The first college test for freshmen Matt Wallace and Mark Turner: design and build a bunk bed that will fit in their dorm room, not to mention a cramped elevator.
Everyone in both families saw this day coming and at times, wondered if it would.
"There was a lot of stress about his being accepted. I was checking online every day to see if he was accepted. Yes, it was very stressful," said Charlene Wallace.
"My grades were on the line, so I'm glad I did what I did in high school to get the grades to get in," said Chris Wallace.
"Our incoming freshman class has a grade-point-average of over 3.9 from high school," said Chancellor Marye Anne Fox.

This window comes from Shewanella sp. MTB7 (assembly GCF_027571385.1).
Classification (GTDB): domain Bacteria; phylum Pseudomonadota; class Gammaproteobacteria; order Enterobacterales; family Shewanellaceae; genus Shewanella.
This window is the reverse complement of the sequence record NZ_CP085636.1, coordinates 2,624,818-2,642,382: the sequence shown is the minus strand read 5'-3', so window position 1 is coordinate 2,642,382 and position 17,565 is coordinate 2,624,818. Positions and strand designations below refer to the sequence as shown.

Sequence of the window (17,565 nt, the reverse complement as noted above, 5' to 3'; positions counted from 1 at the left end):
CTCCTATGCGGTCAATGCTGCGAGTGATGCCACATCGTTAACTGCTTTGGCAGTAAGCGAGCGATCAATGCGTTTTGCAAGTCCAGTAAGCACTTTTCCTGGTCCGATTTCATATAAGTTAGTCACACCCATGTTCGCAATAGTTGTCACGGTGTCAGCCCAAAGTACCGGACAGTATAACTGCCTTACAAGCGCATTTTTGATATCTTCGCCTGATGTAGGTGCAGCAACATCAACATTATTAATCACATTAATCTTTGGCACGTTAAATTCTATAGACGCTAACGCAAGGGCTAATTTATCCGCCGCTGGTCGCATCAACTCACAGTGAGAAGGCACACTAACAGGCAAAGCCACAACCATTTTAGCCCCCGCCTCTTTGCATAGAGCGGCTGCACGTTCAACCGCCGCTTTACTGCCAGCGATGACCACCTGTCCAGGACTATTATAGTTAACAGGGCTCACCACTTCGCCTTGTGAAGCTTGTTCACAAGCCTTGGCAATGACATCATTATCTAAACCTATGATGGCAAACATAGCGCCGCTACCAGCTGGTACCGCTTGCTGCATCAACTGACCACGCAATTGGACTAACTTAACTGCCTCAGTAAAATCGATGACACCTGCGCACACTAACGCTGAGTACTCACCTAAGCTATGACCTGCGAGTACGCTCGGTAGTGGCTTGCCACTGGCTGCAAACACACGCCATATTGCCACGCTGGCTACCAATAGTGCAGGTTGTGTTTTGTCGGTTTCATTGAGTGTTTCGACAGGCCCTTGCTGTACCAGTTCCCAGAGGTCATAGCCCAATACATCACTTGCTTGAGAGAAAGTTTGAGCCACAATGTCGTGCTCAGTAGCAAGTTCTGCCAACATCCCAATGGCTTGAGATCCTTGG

Fox said because so many students want to come to schools like N.C. State, the admissions department has the luxury of choosing the best. With admission more competitive than it used to be, students know they have to pad their experience with more than just good grades.
"It's a big process. Community service helps. Just anything that shows leadership or anything like that is something they look highly upon," said Mark Turner.
Turner is an Eagle Scout. He volunteered in soup kitchens and delivered meals to shut-ins. Wallace was active in school clubs church youth group. Both took advanced placement courses.
Saturday is the payoff -- and just the start of more hard work.
"We've got a student that is very focused now, and one that can really take advantage of the education that we offer," said Fox.
A total of 3,750 freshmen are enrolling at N.C. State this year, the largest freshman class in the state. Overall, 28,000 students are enrolled in classes at N.C. State this fall semester.